“People mustn’t feel judged when they use our services,” Eastern Cape Health Superintendent General Dr Thobile Mbengashe told a small but engaged audience at the ‘Youth and wellness’ public debate in BB Zondani Community Hall on Wednesday night.
The event was the second in the #TheDebate2019 series – a partnership between Grocott’s Mail, Radio Grahamstown, Rhodes Music Radio (RMR), Rhodes School of Journalism and Media Studies and the Rhodes Department of Politics and International Studies. This collective hosted debates in Makana leading up to the 2016 local government elections.
#TheDebate2019 is a series of six public events, once a month, that aim to both educate voters, as well as air the big national issues in the local space. These include Land; Education; Economy; Health; Safety and security; Governance and IGR. The intention is to encourage informed participation by Makana residents in the 2019 national election. The debates take place in different community venues across the city and the municipality.
Around 66% of Makana’s population is youth, with dozens of schools and two tertiary institutions being a major part of the area’s socio-economic make-up. For this reason the theme was ‘Youth and wellness: does public health work for you?’
On the panel with Mbengashe were the Eastern Cape Department of Health’s Makana Sub District Manager Nikelwa Kanise and Raphael Centre Manager Anne Loeffler.
The event started with playbacks of accounts by three young women of humiliating experiences at local clinics. In one case a nurse told her she was too young for contraceptives; in another, the nurse insinuated she was promiscuous, saying, “Oh, so you’re getting ready for the festive season?”
While physical health was discussed, in particular the prevention and management of HIV/Aids and STIs, what emerged from discussions among participants from the floor and the panel was that paramount for young people was their mental well-being.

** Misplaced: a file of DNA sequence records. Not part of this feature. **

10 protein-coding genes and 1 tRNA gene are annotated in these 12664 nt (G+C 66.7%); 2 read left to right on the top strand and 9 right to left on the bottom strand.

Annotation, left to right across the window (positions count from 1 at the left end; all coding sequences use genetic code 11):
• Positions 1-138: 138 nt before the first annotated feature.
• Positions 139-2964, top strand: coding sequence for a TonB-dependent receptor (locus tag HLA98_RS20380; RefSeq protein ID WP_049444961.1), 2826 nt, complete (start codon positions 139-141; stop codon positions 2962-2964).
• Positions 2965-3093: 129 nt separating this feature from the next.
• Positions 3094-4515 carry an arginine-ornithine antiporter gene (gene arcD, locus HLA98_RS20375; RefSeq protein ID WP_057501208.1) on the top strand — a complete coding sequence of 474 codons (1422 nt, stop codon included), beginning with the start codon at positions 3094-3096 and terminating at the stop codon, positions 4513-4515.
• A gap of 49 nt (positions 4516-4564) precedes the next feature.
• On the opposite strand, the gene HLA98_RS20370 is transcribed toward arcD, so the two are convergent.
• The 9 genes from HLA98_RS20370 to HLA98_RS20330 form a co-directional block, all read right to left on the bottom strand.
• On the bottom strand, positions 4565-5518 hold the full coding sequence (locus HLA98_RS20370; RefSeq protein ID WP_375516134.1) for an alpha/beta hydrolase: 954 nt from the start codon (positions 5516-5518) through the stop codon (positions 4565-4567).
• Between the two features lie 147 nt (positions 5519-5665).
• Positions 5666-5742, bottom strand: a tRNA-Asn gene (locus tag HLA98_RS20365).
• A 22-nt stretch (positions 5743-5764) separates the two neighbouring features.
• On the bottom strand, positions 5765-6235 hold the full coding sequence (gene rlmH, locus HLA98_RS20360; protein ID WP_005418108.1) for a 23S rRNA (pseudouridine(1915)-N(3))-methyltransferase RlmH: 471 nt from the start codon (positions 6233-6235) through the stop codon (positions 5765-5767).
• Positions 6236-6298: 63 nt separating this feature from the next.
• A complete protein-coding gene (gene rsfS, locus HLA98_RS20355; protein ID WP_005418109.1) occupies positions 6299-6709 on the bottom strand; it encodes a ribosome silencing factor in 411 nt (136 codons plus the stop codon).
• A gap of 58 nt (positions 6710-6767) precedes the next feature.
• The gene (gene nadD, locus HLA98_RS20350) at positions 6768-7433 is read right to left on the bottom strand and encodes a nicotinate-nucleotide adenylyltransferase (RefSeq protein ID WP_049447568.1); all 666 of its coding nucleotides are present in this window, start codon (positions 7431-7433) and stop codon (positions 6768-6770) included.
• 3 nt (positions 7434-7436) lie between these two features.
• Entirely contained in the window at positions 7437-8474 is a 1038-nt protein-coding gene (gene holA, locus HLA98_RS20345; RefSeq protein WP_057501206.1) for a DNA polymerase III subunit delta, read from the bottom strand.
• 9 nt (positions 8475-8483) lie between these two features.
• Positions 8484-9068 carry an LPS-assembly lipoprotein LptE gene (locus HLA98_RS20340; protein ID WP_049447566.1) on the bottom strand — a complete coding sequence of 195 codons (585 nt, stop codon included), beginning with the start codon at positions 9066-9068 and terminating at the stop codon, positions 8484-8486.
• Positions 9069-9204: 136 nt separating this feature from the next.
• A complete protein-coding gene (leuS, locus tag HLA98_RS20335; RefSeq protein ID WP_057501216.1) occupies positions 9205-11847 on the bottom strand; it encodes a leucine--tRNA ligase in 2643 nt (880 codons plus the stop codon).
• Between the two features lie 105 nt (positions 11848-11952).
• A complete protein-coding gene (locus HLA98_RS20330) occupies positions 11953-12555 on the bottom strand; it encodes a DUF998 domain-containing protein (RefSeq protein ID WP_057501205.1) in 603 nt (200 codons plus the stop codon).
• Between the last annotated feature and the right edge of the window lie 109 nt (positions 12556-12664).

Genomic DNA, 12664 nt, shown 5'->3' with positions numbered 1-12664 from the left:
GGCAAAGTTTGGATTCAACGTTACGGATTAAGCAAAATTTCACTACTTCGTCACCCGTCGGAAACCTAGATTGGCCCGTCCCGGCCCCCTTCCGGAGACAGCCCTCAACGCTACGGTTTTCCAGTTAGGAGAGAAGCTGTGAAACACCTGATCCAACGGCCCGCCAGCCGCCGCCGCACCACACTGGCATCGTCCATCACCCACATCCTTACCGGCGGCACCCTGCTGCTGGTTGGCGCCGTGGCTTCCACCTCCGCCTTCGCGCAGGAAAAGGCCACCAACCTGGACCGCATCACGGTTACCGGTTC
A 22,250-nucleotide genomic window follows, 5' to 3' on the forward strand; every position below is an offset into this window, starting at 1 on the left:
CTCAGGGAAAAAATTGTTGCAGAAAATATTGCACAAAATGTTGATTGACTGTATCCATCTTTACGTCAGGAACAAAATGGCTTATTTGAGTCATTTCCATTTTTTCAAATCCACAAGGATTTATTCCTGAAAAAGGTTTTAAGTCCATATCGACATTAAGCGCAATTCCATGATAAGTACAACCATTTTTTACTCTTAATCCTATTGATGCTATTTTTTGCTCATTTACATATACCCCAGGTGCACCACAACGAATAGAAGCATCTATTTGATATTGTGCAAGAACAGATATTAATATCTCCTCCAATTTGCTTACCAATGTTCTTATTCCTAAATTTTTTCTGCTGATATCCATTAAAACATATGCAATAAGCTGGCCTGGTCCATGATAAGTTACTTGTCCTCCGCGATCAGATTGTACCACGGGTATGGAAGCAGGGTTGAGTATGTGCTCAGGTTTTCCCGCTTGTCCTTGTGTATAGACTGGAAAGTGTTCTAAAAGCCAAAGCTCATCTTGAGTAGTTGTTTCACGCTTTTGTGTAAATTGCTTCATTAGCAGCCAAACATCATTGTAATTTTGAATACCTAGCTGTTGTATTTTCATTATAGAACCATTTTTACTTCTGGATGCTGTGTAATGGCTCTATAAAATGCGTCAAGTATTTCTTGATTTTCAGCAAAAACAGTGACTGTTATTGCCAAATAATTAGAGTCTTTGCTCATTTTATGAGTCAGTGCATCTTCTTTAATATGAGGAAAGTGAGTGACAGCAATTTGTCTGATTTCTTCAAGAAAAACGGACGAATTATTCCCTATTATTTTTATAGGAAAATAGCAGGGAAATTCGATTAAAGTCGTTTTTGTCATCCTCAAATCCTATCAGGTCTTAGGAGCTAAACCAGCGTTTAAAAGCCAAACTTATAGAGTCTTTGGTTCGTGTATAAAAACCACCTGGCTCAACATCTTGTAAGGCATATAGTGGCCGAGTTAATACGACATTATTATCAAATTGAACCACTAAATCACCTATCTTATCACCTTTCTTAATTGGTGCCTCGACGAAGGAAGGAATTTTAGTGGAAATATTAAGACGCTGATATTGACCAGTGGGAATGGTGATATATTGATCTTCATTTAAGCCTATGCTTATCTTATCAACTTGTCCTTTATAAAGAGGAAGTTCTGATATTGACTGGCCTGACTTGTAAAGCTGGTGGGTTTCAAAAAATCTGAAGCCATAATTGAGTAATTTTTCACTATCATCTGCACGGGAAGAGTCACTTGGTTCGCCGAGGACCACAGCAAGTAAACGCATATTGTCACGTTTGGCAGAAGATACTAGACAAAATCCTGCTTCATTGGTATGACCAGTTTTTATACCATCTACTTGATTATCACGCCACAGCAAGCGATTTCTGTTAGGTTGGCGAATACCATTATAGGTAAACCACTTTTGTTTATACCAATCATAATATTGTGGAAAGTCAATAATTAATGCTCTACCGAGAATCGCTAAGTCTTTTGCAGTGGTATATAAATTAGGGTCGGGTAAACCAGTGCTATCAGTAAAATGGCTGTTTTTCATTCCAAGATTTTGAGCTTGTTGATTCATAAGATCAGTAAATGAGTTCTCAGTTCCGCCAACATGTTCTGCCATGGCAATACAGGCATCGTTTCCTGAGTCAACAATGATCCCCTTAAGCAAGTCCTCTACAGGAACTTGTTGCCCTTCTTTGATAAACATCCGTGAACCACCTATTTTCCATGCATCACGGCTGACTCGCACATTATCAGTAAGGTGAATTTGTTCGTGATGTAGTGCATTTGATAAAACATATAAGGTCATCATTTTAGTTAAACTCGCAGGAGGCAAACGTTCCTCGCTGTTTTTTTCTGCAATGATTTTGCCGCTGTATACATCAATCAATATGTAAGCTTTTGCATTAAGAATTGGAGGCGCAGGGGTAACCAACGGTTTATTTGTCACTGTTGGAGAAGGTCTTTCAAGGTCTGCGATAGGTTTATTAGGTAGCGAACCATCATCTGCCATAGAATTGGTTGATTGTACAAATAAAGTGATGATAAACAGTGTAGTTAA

“There need to be things for young people to do – choirs, sports teams, youth clubs,” said researcher Nicola Graham. “We talk about choices, but what choices are there if the only way to be a young person is to drink and have sex?”
The question came up again when Grocott’s Mail’s own Azlan Makalima spoke about the high-risk “pens-down” (post-exam) activities that many school children engage in at the end of the year.
Was the Health Department speaking to local government and Social Development about alternative activities for teenagers during the school holidays?
UPSTART Youth was well represented and
Chelsea Moses argued that even where those activities and facilities exist – “At the Joza Youth Hub there are five organisations young people can participate in” – there will still be people who think there are better ways to spend their time.
“It’s not that no one is doing things for them,” Chelsea said. “I think the solution is for us youth to make our own organisations – to listen to each other and find our own solutions.”
It was a suggestion that fitted well with Loeffler’s emphasis on social well-being as a precursor of physical health.
“It’s easier to behave in ways that will keep you healthy if you have a sense of meaning and purpose in your life,” she said. “What we are missing in our town is accessible mental health care.”
Kanise spoke from her years of experience in public health, and speaking about high-risk behaviours, emphasised that young people should make the right choices.
Mbengashe elaborated on the theme, saying, “Every young person has the right to make a mistake – but they also have the right to another chance of survival.”
He emphasised how important young people were to the success of the country’s National Development Programme.
“Youth and development are core to the NDP,” Mbengashe said. “As young people, quality education and quality health care are essential for you to achieve your best.”
Addressing concerns about the quality of treatment at clinics, Mbengashe emphasised that the public should expect reasonable waiting times, clean facilities and proper treatment by staff, among their rights.
“Our biggest challenge is to be responsive to the legitimate expectations of the community,” Mbengashe said. Community representatives on clinic committees were key to monitoring clinic performance and conveying complaints.
The Department’s call centre allowed for anonymous complaints, as did the Presidentail complaints line. “If someone complains [from within my jurisdiction]via the Presidential hotline, it comes straight through to me and I have to respond,” he said.
He spoke about the NDP goal of an Aids-free generation by 2021 and said that key to this was the programme to prevent mother-to-child transmission. “No child should be born with HIV,” he said.
The debate was preceded by a round-table discussion among local NGOs who work with young people and the SG.
The next in #TheDebate2019 series is on 21 November in Noluthando Hall and the topic is safety and security.